In this edition of the Data Wrap we briefly review the latest data releases in respect of construction activity, the labour market, wages and the Local Government Price Index.
Construction activity rises to record level
Data released by the ABS yesterday shows that the construction industry in South Australia remains in good health overall. The total volume of construction work done in trend terms rose by 6.5 per cent in the June quarter to reach a new record level (at least for the current data series which stretches back 30 years). Over the year to the June quarter construction work done was up a hefty 24 per cent. In comparison, construction activity at the national level rose by 2.0 per cent in the June quarter and was up 9.0 per cent through the year.
A further positive sign is that the lift in construction activity for South Australia has been broadly based, with there being strong rises over the past year in both engineering construction (28 per cent) and building construction (21 per cent). In terms of the latter there have been large rises in both non-residential building and residential building (up 26 and 17 per cent respectively, in seasonally adjusted terms).
Labour market conditions remain stable
The July 2018 Labour Force Survey results – released by the ABS last Thursday – were relatively benign. The state’s trend unemployment rate remained unchanged at 5.6 per cent. While an additional 1,049 jobs were created in July, and there was no change in the number of unemployed persons, these movements were insufficient to move the unemployment rate. Similarly, both the state’s participation rate (62.8 per cent) and employment to population ratio (59.3 per cent) remained unmoved.
A similar story applies nationally, with Australia’s trend unemployment rate holding steady at 5.4 per cent in July. There was little change across the states and territories, with only Western Australia and the Northern Territory recording movements in their trend unemployment rates (small declines of 0.1 percentage points respectively).
While there was little noticeable change in South Australian labour market conditions in July, there has been considerable improvement over the past year. Total employment rose by 2.2 per cent through the year to July, easily outpacing expansion of the civilian working age population over this period (0.6 per cent). Such robust employment growth has helped lower the state’s unemployment rate by 0.6 percentage points over the last year, bringing it near the national figure.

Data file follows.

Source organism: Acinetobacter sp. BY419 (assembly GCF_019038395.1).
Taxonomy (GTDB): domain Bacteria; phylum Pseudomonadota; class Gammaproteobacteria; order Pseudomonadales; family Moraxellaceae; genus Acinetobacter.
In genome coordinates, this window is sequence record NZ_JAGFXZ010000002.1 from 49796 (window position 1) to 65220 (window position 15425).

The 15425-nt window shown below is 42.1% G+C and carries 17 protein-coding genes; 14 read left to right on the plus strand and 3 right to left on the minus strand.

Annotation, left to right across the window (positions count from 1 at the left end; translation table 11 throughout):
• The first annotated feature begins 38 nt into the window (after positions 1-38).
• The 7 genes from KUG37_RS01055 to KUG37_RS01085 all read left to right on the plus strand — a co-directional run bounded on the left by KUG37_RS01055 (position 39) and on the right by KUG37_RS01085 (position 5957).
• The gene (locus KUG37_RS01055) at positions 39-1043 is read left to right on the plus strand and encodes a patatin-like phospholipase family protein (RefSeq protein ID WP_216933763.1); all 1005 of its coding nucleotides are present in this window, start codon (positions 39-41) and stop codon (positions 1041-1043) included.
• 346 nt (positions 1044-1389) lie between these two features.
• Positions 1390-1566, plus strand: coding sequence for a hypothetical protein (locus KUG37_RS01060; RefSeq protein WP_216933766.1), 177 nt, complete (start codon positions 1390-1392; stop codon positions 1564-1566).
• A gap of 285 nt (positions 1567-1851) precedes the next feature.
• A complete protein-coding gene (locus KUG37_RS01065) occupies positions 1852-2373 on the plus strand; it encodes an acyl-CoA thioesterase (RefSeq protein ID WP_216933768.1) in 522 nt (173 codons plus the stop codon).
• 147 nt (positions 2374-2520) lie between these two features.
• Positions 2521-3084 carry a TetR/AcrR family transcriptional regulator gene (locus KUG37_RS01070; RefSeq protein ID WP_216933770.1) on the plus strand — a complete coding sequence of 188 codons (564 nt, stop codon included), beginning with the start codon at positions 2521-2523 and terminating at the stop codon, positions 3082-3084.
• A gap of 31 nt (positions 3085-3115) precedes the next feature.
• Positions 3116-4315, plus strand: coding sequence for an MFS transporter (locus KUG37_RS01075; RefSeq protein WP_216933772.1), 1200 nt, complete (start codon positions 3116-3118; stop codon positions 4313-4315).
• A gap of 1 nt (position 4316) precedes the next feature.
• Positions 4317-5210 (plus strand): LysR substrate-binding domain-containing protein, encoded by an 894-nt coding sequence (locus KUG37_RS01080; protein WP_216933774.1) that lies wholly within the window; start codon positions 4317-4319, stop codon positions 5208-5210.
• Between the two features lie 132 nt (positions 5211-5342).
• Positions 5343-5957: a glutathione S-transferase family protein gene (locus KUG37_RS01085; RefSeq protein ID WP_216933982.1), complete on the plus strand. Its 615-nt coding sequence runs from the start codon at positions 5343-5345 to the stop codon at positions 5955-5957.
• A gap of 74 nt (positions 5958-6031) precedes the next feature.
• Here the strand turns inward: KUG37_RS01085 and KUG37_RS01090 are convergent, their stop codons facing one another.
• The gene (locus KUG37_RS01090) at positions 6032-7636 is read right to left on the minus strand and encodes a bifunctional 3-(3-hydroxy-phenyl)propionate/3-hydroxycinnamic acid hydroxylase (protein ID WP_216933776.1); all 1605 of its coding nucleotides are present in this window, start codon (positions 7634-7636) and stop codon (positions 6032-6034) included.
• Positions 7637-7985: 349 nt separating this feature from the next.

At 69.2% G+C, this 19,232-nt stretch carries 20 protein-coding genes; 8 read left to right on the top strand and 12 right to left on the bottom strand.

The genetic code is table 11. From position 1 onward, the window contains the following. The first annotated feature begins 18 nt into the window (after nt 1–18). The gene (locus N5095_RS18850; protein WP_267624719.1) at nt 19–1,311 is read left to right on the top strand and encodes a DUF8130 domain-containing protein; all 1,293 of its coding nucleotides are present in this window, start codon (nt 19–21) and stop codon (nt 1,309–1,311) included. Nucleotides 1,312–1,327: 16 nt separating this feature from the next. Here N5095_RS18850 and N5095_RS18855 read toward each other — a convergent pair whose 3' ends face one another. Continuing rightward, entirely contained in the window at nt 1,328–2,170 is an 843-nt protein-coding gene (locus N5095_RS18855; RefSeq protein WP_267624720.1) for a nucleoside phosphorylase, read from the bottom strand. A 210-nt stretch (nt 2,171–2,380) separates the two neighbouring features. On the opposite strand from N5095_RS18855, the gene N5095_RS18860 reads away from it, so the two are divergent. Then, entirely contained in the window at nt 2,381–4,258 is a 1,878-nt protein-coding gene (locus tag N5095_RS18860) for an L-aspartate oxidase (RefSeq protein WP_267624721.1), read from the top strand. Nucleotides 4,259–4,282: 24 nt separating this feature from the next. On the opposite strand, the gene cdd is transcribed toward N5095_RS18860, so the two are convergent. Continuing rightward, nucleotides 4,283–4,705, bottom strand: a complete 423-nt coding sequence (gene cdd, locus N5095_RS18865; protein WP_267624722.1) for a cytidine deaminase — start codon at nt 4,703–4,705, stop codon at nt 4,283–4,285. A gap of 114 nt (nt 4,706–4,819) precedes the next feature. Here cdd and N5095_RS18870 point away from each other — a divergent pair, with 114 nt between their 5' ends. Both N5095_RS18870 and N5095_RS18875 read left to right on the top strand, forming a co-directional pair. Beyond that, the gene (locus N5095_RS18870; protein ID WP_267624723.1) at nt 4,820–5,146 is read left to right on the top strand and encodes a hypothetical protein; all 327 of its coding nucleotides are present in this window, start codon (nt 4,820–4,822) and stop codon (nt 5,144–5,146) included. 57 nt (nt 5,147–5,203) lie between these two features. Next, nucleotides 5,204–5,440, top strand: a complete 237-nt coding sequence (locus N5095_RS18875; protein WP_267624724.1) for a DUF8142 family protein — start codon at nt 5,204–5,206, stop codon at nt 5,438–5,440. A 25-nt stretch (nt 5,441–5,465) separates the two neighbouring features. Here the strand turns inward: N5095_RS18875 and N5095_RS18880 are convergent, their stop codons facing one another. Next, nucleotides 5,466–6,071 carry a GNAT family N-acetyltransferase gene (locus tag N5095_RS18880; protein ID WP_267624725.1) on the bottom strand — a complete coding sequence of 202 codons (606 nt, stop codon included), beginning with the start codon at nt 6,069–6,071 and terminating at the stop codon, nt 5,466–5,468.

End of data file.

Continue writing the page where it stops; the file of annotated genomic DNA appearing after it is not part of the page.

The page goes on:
Wages growth remains sluggish
A couple separate data releases over the past week indicate that improvements in labour market conditions have still yet to translate into any meaningful upward pressure on wages.
The latest average weekly earnings report from the ABS indicates that average ordinary time earnings for full-time adults in South Australia was $1,447.80 in May, which is unchanged from a year earlier. The corresponding national figure was $1,586.20, which was up 2.6 per cent over the year.
Meanwhile, the Wage Price Index (WPI), which specifically measures inflationary pressures associated with wages and salaries, indicates that wages growth remains subdued and stable in both South Australia and nationally. In original terms, the WPI for South Australia rose by 2.1 through the year to the June quarter 2018, which is equivalent to the rise recorded over the previous year. The corresponding national WPI also rose by 2.1 per cent over the last year, which is a marginal improvement from growth of 1.9 per cent over the previous year.
Local government price inflation accelerates in 2017/18
The latest quarterly and financial year results for the Local Government Price Index (LGPI), released by the SA Centre for Economic Studies today, show that price inflation faced by the local government sector in South Australia accelerated in 2017/18. The LGPI rose by 2.9 per cent in 2017/18, up from 1.8 per cent in 2016/17. Price inflation faced by households also picked up over this period, although not to the same extent, with growth in the Adelaide Consumer Price Index rising from 1.5 per cent to 2.3 per cent over this period.
The latest annual result for the LGPI is the largest rise since 2011/12. The acceleration in price inflation faced by the local government sector in 2017/18 was brought about by price rises for construction works such as road and bridge construction, energy costs (e.g. electricity, gas and automotive fuel), and certain business services. There was some unwinding of these price movements in the June quarter 2018, especially for construction, which resulted in the LGPI showing no change for the quarter.